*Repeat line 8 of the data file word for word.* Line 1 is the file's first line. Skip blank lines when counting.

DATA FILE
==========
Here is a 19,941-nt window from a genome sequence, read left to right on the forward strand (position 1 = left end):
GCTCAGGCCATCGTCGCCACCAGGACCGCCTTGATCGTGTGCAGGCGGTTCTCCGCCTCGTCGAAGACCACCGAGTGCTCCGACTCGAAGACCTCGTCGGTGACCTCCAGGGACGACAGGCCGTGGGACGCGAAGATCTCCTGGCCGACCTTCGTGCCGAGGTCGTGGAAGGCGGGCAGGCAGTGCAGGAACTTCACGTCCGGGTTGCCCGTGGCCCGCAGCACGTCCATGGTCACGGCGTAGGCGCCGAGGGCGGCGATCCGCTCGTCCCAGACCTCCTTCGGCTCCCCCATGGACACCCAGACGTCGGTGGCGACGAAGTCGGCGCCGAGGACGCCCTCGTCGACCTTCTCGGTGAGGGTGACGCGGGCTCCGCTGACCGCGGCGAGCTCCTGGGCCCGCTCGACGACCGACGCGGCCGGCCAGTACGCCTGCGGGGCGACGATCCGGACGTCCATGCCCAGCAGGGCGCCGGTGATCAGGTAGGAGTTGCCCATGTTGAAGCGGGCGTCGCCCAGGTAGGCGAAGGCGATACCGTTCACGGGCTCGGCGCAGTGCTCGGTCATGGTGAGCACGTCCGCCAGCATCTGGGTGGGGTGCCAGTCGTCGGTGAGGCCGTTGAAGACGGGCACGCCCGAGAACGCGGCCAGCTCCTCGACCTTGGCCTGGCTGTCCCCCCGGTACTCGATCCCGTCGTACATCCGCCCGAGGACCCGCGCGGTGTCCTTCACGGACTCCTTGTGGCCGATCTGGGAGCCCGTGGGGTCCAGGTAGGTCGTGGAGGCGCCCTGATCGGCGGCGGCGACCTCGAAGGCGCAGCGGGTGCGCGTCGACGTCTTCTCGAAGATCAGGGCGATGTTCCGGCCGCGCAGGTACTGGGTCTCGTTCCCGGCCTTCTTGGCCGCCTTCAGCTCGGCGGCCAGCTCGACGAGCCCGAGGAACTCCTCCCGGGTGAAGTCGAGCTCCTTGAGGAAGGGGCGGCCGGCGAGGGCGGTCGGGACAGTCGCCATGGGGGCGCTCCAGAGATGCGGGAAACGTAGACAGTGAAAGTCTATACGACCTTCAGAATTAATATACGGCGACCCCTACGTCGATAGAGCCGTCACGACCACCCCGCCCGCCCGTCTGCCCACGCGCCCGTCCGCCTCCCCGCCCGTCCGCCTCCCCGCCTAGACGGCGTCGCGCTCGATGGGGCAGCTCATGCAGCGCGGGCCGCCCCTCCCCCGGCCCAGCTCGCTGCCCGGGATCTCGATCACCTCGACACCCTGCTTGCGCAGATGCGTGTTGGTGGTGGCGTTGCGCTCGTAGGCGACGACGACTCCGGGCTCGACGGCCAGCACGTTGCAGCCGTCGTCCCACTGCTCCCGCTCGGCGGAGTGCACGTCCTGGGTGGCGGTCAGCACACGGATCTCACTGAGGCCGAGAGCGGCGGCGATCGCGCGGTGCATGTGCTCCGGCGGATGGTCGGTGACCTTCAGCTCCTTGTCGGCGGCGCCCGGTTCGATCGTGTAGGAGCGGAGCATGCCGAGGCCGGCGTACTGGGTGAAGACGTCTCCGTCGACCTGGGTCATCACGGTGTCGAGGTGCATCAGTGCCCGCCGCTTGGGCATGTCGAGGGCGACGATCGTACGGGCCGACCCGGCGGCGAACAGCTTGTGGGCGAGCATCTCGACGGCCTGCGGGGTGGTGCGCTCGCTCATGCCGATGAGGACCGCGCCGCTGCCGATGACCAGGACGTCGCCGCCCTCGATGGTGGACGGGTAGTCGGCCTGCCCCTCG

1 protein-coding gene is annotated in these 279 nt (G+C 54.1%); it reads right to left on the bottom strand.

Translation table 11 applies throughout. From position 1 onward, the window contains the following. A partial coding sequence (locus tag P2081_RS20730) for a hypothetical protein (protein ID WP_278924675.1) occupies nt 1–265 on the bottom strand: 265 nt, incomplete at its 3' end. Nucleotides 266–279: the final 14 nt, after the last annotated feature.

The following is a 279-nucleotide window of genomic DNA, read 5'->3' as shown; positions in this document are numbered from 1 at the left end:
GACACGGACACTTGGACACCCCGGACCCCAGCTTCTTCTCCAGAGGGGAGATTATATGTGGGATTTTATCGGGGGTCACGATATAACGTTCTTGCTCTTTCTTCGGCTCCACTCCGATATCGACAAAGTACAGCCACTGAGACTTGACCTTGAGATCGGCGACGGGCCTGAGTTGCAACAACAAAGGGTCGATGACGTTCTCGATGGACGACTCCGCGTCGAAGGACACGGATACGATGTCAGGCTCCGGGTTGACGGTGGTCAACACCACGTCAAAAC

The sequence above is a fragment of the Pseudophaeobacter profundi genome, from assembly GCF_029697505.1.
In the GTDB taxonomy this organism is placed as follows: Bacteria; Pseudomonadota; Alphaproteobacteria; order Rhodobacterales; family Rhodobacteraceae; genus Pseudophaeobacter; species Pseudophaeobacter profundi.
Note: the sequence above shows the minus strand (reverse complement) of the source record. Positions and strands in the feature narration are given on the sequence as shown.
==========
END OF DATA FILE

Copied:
In the GTDB taxonomy this organism is placed as follows: Bacteria; Pseudomonadota; Alphaproteobacteria; order Rhodobacterales; family Rhodobacteraceae; genus Pseudophaeobacter; species Pseudophaeobacter profundi.